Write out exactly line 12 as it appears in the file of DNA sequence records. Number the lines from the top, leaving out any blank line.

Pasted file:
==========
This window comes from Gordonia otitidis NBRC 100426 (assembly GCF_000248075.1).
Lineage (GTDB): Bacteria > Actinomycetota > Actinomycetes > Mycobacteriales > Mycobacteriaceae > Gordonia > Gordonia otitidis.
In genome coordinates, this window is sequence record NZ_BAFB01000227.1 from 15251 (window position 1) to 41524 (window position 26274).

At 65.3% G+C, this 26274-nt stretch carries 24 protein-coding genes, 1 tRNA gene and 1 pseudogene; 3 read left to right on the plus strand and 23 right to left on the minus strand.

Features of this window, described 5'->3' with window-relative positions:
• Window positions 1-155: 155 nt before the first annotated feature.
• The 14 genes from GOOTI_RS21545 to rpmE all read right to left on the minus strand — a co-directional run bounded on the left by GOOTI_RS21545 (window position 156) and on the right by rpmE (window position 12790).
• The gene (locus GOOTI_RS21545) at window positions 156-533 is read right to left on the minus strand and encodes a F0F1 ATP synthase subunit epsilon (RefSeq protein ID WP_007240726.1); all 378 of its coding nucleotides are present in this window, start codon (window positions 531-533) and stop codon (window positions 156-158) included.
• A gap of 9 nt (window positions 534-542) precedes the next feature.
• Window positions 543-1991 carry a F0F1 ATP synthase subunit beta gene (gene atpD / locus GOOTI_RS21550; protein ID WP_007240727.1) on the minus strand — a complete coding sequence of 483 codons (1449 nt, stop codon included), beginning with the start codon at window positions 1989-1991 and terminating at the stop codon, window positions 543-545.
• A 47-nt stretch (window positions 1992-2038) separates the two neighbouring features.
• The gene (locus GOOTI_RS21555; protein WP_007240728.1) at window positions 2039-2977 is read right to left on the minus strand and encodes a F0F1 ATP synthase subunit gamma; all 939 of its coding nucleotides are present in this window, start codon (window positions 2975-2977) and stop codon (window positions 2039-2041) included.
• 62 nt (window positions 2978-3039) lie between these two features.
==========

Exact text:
• The gene (locus GOOTI_RS21555; protein WP_007240728.1) at window positions 2039-2977 is read right to left on the minus strand and encodes a F0F1 ATP synthase subunit gamma; all 939 of its coding nucleotides are present in this window, start codon (window positions 2975-2977) and stop codon (window positions 2039-2041) included.